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The projections of a, on axes (1) and (2) are „„, „α, so that its projection on the normal to Σ ka=0 is

(cos + sine, a,

'since all the other axes are by construction perpendicular to the said normal), where

n

cos θ = Ε Σ κ.

r=1

But this projection of a, on the normal to Ek,a=0 is clearly also equal to ka.

and

Hence

1 sin 0 + 1, cos 0 = k„,

1=k, cosec 0-1, cot

= k cosec 0-n cot A.

Consequently

x=21,= cosecka-n cot @ Σa, = 0.

Hence, as before, it is readily seen that the mean value of Σa, in this case is equal to

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§9. As in §5, the results of §§ 6-8 can be readily extended to give the mean of Zam, subject to the conditions Σa, = 0, Σk,a=0, and 2a,' = R2, i.e. over the surface of the (ndimensional sphere so defined. The result is

the mean value taken throughout the sphere.

n+2m-2
2

N

( n − 2,

times

§ 10. The extension of the results, by the same method, to the case when further linear relations are required to hold good between the quantities a,, is fairly obvious, and need not be indicated here.

Trinity College, Cambridge.

CERTAIN CRITERIA FOR THE SUCCESS OF DARBOUX'S METHOD WHEN APPLIED TO THE EQUATION_s=ƒ (x, y, z, P, q).

1. IN

By J. R. WILTON, M.A., D.Sc.

one of his memoirs, on the partial differential equation

8=ƒ (x, y, z, p, q)..........................................................(1), Goursat very briefly indicates a method of attacking the problem of determining those cases in which equation (1) possesses intermediate integrals of order higher than the second-the memoir is almost entirely concerned with the determination of the cases in which (1) possesses integrals of the second order-and he shows that any equation of the form (1) which possesses integrals of both systems of characteristics must belong to one or other of the four general types,† (1) s = F(x, y, z) p (x, y) + (y, q)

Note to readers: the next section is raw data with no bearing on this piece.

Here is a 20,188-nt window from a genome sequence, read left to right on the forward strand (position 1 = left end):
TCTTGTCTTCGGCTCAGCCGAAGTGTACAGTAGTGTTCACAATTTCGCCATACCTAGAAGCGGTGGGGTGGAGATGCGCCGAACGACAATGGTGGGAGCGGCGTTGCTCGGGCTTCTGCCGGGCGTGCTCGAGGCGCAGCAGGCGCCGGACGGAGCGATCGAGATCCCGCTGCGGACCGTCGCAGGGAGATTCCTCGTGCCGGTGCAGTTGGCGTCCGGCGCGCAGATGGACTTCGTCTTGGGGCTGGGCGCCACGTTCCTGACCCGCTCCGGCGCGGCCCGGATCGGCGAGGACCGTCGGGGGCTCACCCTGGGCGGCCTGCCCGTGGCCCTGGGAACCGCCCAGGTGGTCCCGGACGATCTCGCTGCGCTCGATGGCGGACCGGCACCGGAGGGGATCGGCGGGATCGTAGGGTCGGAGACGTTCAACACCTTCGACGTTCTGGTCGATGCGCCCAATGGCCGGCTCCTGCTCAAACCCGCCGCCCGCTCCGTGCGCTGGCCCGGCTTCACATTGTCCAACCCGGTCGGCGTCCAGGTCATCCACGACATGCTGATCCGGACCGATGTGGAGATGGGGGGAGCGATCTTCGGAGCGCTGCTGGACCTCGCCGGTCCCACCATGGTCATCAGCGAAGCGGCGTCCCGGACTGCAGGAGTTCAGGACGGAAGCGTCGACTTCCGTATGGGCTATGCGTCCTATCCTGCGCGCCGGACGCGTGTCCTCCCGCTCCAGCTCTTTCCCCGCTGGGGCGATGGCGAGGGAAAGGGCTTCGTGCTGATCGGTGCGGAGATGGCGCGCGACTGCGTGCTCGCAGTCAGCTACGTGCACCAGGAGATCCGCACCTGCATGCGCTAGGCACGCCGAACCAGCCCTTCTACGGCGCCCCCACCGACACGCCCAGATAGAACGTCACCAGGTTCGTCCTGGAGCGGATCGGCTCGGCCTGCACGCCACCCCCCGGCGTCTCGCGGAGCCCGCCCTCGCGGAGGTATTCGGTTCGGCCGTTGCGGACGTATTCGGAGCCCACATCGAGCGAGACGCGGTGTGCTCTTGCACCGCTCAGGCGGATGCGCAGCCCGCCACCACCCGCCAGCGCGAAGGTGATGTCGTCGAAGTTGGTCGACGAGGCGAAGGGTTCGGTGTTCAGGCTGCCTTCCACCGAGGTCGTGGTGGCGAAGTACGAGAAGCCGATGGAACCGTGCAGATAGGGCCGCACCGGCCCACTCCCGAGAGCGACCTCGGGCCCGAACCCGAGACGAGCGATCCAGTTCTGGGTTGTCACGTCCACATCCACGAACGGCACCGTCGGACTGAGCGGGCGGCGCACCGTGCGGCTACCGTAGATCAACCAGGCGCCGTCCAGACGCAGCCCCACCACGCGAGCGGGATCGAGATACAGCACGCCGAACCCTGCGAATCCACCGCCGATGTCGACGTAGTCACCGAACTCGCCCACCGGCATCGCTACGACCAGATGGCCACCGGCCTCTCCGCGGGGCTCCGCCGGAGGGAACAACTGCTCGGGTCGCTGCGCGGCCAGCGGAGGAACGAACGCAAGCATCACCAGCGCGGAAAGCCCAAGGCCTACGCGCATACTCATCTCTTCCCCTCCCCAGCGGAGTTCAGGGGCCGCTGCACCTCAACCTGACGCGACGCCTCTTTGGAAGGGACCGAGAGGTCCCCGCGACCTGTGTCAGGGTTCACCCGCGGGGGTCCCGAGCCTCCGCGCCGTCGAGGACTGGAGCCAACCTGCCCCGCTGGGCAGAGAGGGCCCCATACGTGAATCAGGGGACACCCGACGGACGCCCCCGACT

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In the present communication I propose to consider the same question from a somewhat different point of view.

Let

=

$ (X, Y, Z, P1, P2, P1) 0(2) be an intermediate integral of the nth order; then

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*Annales de la faculté des Sciences de l'Université de Toulouse, 2 Série, t. 1,

pp. 31-78 and 439-463 (1899).

† Loc. cit. p. 463.

The notation used is that of Goursat, "Leçons sur l'intégration des équations aux dérivées partielles du second ordre, t. 2, p. 106, § 115."

VOL. XLVII.

D

There will be a similar pair of equations derived from the system of characteristics to which the equation

dy = 0

belongs. We shall, however, in order to avoid unnecessary complication, always suppose that we are dealing with the system of characteristics of which

x=constant

is an integral. We shall thus be concerned only with the conditions that (3) and (4) should have a common integral.

In order to determine the lowest possible order of an intermediate integral of (1) of the system of characteristics considered, form the successive expressions

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&c., and let the first of them which vanishes be the nth, so that